It was Satan, not God, who suggested our Lord Jesus turn rocks into bread (Matt. 4:3-4). God sends bread down from heaven (Exod. 16), a Manna he ultimately gives to us in the body of Jesus (Jn. 6), signified in the communion meal (1 Cor. 11).

Read the rest here.

Friday, March 12, 2010

I Don't Want My Children To Be Happy

Here is a great post that every parent should read. The gist: we should want our children to be content and holy, not happy.

Thursday, March 11, 2010

Glenn Beck, Listen to Jesus

I don't know about you, but Glenn Beck irritates me. He gives makes conservatives and Christians look bad, and I am tired of his act. Here's a post by Scott McKnight with some great advice for Mr. Beck, and honestly for many Christians and churches as well.

Wednesday, March 10, 2010

Tuesday, March 9, 2010

Sunday, March 7, 2010

A Word to Preachers and Those Who Listen to Them Each Week

JR Vassar:

I don't know who has it harder, preachers or those who have to listen to them every week. But, I have been thinking about some things that I wanted to share with both.

Preaching is hard. Those of us who teach every week put tons of pressure on ourselves and are often our worst critics. Sometimes we feel only as good as our last sermon. So to those of you with this joyful burden, I have two quick things to say:

Trust that there is a cumulative effect to your preaching. Not every sermon needs to be a home run. Just be consistent and over time you will see a lot of fruit from your preaching. You don't have to "kill it" every Sunday; in fact you can't. Very few people have the ability to preach a lights out sermon week to week. Just preach the Gospel, relax and trust that God will bring about fruit.

Define the win. If you have not defined what makes a sermon good, then you have no objective criteria by which to judge your sermons. Here is how I define the win: Was it text sourced, Christ exalting, gospel centered, and audience focused? Text Sourced - did the sermon come from a text in the bible and was it taught in context? This requires a lot of study. Christ Exalting - was Jesus the hero of the sermon? Did I preach in such a way as to move people's minds and hearts toward him? Was he shown to be the One we need? Was he exalted as more than just an example or a model, but as a Savior? This is key. If we only present Jesus as a model for how we live, we condemn people. Jesus died the death he died because we cannot live the life he lived. So our preaching must put Jesus forth as Savior. That is what I mean when I say Gospel-Centered. Was the Gospel presented not merely as the starting point for the Christian life, but the very track on which the Christian life is ran? As Dr. Tim Keller puts it, the Gospel is not the ABC's of the Christian faith, but the A-Z of the Christian faith. We do not grow by getting beyond the Gospel, but by going deeper into it. Show in your sermon how the Gospel is the answer. If you are teaching on generosity, show your people how the Gospel liberates us from greed by revealing a trustworthy, generous God who sacrifices greatly to meet our needs. In fact, if your sermon is just as true had Christ not died and risen from the dead, you did not preach the Gospel, you gave advice. Lastly, was it Audience Focused. You are not preaching to podcast land; you are preaching to a group of people who live in a certain place at a certain time who have certain idols. Study your audience and preach to them. This is the hardest part of preaching for me and an area where I need greater focus and growth. So, define the win or you will measure your sermon by the wrong things. You will be asking, "did the people like it and respond," or "was it entertaining or engaging." A wrong definition of the win brings about some critical losses.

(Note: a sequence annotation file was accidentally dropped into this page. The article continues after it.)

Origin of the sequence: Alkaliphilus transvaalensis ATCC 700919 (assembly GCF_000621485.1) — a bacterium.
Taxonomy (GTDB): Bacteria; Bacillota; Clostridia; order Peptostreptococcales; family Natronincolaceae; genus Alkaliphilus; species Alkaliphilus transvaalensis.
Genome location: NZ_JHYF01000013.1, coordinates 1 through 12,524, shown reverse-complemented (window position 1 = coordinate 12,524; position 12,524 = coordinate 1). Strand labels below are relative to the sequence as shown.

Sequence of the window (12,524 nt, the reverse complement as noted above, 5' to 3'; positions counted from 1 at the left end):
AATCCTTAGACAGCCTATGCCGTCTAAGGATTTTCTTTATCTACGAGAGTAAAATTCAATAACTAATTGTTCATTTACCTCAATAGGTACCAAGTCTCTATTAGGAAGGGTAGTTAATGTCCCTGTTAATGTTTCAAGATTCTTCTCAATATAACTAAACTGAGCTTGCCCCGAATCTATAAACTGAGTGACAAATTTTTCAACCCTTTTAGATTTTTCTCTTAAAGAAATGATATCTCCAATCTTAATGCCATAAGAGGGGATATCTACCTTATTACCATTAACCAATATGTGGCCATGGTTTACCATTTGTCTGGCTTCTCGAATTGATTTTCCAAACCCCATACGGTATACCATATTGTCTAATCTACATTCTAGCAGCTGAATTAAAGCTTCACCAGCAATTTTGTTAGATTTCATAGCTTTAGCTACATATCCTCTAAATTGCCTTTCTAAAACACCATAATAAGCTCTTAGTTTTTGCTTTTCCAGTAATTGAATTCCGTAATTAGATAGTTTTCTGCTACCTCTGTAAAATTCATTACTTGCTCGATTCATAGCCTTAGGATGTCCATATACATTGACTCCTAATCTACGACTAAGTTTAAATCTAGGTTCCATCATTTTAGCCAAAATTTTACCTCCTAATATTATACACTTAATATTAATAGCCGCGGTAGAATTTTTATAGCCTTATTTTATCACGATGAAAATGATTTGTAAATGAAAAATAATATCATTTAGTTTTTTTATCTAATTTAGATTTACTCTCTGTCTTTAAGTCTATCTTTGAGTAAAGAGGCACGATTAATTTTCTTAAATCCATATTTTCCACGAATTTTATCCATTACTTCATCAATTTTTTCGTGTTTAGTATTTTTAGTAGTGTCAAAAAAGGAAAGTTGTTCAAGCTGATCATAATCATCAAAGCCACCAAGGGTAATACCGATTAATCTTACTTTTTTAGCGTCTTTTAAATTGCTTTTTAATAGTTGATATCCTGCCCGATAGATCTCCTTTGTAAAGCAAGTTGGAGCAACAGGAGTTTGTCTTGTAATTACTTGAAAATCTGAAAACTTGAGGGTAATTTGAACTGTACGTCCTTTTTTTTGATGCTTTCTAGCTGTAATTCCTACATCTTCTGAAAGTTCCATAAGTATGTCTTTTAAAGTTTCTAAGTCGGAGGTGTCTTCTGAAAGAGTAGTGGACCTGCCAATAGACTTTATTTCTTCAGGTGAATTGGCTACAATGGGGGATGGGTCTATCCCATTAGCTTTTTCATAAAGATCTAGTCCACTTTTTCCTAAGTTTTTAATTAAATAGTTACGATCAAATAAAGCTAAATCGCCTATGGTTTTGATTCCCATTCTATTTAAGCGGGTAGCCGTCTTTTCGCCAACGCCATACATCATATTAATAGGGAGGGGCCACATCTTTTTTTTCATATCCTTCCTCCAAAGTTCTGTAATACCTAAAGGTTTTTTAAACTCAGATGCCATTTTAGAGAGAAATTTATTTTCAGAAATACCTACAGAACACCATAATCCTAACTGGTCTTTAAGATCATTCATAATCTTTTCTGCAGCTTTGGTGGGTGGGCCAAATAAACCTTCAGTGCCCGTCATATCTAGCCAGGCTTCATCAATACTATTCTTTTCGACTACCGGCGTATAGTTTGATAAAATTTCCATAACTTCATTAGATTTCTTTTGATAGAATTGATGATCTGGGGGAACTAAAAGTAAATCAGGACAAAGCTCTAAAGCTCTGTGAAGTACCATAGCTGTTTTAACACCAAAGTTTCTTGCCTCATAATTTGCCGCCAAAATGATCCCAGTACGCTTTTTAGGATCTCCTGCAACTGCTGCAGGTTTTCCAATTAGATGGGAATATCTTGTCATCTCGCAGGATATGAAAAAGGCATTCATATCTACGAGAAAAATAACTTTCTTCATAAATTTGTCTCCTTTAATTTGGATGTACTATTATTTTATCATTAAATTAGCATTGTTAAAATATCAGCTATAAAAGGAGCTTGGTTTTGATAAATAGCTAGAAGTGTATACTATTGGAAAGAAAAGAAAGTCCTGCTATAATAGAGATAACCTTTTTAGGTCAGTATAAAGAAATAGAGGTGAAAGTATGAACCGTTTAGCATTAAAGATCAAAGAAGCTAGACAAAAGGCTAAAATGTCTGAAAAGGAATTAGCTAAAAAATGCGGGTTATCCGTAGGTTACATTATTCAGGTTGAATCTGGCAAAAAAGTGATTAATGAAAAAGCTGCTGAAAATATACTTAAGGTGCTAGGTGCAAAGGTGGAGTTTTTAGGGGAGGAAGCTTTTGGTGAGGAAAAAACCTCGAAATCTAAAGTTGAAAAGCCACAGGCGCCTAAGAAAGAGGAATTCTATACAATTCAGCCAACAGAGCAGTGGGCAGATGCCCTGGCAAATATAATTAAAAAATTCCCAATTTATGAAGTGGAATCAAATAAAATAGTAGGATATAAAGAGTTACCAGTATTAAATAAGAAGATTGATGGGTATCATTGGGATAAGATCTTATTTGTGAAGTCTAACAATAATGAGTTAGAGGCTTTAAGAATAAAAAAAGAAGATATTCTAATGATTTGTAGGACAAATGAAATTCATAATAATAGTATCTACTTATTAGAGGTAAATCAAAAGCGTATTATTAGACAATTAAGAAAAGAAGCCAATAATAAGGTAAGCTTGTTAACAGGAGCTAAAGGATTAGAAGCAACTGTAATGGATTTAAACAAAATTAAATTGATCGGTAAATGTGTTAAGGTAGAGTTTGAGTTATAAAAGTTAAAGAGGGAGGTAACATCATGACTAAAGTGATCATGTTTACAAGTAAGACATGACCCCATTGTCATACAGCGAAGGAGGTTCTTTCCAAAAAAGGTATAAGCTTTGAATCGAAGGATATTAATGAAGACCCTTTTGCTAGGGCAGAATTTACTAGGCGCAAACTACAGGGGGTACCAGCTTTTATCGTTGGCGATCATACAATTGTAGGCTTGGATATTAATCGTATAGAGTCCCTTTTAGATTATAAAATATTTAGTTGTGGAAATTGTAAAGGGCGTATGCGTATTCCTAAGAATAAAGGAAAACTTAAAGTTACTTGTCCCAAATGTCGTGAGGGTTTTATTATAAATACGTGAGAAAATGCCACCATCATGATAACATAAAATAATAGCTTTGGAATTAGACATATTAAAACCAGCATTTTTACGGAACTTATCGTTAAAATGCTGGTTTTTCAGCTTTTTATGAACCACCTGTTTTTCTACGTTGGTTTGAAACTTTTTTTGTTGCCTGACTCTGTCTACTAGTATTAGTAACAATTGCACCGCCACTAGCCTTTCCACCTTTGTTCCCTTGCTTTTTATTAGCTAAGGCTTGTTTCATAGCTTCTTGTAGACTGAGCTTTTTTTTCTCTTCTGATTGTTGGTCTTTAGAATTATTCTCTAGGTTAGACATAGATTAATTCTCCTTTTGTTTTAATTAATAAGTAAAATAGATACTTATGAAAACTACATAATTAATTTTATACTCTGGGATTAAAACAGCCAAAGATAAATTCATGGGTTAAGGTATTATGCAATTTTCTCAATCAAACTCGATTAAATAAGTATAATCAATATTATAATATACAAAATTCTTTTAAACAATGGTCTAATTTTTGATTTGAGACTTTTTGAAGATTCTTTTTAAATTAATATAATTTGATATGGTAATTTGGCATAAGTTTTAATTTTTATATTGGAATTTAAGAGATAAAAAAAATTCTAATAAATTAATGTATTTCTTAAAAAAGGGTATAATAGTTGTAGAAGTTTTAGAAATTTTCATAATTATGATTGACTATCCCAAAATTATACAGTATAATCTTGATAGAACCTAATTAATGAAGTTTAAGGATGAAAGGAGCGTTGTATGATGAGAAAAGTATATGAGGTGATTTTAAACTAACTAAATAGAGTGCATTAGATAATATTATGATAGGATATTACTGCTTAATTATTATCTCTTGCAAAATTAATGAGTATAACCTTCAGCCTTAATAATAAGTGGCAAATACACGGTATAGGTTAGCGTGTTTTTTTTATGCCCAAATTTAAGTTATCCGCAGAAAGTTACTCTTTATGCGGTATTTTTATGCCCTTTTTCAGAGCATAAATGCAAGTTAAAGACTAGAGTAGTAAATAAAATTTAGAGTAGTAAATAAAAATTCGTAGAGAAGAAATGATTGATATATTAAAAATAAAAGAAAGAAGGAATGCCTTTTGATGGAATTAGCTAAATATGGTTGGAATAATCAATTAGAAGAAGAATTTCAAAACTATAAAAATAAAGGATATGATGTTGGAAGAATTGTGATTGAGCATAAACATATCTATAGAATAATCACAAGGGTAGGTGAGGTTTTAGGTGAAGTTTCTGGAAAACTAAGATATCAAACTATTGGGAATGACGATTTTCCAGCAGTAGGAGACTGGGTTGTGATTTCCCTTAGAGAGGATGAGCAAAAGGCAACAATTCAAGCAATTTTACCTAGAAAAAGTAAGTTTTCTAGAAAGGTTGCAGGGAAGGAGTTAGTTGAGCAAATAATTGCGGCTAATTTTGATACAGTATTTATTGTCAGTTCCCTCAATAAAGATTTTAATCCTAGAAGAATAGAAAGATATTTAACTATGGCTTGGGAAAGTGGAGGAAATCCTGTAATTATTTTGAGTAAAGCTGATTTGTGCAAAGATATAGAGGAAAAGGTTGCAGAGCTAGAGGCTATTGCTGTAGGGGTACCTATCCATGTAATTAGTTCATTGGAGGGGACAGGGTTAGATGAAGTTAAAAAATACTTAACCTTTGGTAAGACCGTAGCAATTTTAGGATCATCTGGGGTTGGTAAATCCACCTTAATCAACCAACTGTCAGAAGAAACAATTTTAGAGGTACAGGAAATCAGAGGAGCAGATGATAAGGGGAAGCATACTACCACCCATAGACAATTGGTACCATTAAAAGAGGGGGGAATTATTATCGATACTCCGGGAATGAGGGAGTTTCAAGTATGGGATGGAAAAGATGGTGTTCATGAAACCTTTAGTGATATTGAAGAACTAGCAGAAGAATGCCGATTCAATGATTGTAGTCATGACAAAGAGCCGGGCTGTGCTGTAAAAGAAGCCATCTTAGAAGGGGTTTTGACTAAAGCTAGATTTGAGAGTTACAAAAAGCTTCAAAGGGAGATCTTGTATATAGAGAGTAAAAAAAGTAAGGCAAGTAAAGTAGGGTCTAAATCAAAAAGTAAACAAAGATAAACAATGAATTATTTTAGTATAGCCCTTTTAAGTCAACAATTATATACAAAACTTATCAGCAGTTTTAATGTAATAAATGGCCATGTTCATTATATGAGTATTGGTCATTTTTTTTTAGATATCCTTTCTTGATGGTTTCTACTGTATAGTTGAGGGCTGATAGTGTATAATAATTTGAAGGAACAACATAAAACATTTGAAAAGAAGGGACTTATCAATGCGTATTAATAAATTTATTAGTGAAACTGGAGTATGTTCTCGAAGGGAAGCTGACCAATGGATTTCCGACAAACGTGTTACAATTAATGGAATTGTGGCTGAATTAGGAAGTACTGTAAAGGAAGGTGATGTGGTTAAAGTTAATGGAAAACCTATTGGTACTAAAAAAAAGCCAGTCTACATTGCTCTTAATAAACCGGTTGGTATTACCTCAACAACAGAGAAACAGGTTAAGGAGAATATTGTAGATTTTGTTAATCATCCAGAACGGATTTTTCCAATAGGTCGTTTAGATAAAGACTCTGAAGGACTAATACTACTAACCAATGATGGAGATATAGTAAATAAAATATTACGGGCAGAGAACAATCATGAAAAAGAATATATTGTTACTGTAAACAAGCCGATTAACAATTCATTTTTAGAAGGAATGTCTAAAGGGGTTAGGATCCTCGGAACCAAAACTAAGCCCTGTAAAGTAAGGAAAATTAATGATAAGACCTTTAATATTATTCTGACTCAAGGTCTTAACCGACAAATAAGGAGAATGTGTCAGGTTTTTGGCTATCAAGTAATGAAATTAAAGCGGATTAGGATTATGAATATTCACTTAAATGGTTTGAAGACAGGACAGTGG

For those that have to listen to preachers every week, I have two quick things to say:
Trust that there is a cumulative effect to your pastor's preaching. Don't expect him to hit a home run every week. It is impossible. Receive the sermon trusting that God will add it to the work that He is currently doing in your life and bring forth fruit. Your pastor's sermons should be supplemental to the work God is doing in you through your own times in the word.

Define the win. Don't judge your pastor on whether he is funny or dynamic or captivating. If your pastor is preaching the bible, exalting Christ, keeping the Gospel central and applying it to your context, then you have a great pastor and you should thank God for him. Stop complaining about your pastor's delivery; pray for your receptivity. I hear people criticize their pastor's preaching but never scrutinize their own listening. Maybe the problem is not what you think it is.

There is more that could be said, but I will stop there. I love preaching to the people of Apostles Church. They are a huge joy to me. Praying that we would have a deeper hunger for the things of God and greater receptivity to his truth.

Verse of the Day

Great peace have those who love your law; nothing can make them stumble. Pslam 119:165 (ESV)

Wednesday, March 3, 2010

Dr. Martyn Lloyd-Jones: Biography

Here's a great video on D. Martyn Lloyd-Jones, widely considered to be one of the greatest preachers of the 20th Century.

Free Audio Books

This month at you can download free audio books The Cost of Discipleship by Dietrich Boenhoffer and 50 Reasons Why Jesus Came to Die by John Piper.



About Me

I am a husband to Eva, father of 4, pastor, and most of all passionate follower of Jesus Christ. The focus of my life is to make the most of every opportunity God gives me to bring glory to Him. Outside of the time spent in my role as a pastor, I spend most of my time with my family -- a good deal of that coaching various sports teams that my children are involved with. Every fall and winter you will find me rushing to the woods of Indiana and West Virginia in search of a monster whitetail buck.